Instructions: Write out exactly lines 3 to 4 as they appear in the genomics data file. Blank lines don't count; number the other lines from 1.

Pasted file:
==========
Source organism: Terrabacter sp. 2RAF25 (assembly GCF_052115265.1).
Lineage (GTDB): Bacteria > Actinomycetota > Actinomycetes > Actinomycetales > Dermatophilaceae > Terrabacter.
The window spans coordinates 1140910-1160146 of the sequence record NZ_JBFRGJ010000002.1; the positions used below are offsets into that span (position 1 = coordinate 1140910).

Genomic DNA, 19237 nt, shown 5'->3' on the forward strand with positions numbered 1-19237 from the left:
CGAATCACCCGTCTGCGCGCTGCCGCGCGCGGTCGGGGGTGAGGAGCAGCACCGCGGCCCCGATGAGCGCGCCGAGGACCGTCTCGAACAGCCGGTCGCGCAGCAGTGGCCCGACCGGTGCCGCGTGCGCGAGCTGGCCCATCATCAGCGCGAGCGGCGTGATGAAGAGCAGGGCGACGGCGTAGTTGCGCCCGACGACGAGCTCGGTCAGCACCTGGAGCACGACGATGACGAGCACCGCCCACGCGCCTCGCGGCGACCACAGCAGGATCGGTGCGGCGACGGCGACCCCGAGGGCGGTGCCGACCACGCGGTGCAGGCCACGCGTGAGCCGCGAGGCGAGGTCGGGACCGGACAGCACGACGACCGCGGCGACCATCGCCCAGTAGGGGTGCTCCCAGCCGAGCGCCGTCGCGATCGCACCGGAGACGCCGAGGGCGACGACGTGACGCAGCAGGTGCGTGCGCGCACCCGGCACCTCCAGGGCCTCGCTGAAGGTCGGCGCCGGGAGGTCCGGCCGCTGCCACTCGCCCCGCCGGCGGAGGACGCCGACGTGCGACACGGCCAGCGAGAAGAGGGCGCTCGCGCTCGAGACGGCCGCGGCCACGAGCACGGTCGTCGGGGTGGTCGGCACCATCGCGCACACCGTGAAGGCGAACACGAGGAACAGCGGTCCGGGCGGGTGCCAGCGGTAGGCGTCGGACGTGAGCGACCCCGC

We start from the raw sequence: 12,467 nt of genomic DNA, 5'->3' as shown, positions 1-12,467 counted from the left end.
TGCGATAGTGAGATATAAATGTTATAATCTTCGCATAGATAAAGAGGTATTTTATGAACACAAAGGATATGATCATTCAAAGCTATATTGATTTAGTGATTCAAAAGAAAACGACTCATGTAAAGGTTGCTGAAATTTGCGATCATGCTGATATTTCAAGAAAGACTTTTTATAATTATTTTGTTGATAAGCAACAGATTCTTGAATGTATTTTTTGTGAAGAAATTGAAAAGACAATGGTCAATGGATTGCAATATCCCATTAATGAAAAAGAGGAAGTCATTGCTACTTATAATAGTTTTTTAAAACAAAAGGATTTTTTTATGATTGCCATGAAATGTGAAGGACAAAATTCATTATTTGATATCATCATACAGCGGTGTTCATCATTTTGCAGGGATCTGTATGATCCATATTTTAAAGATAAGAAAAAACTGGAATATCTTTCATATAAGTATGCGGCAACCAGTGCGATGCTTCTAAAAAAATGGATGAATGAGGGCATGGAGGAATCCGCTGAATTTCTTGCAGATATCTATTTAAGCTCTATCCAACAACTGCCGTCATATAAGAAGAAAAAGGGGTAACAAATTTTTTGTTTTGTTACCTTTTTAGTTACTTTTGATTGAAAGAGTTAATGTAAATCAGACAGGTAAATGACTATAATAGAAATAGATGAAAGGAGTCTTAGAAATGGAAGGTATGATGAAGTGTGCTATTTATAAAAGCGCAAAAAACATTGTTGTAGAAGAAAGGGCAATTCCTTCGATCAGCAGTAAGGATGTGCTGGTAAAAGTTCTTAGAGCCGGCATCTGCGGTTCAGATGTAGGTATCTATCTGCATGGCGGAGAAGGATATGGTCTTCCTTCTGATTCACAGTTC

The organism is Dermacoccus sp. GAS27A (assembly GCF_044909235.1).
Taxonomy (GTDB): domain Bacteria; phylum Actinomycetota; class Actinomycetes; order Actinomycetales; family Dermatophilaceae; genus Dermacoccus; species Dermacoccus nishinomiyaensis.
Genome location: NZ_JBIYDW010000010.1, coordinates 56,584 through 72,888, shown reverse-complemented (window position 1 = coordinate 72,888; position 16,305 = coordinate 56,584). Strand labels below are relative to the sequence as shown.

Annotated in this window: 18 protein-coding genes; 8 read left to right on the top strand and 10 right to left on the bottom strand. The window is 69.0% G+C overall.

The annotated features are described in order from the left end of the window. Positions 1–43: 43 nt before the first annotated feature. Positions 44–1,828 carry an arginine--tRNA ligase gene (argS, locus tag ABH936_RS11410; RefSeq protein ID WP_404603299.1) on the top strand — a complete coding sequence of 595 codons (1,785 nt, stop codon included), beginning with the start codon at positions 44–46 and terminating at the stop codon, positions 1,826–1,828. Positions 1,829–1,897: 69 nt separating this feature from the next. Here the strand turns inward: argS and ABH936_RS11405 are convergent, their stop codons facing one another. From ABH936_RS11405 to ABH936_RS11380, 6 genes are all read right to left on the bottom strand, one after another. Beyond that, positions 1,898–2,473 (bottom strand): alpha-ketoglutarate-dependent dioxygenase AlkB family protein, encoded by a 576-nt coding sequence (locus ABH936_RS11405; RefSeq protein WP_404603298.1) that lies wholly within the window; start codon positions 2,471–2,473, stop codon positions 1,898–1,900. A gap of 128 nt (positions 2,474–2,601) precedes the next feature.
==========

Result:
The window spans coordinates 1140910-1160146 of the sequence record NZ_JBFRGJ010000002.1; the positions used below are offsets into that span (position 1 = coordinate 1140910).

Genomic DNA, 19237 nt, shown 5'->3' on the forward strand with positions numbered 1-19237 from the left: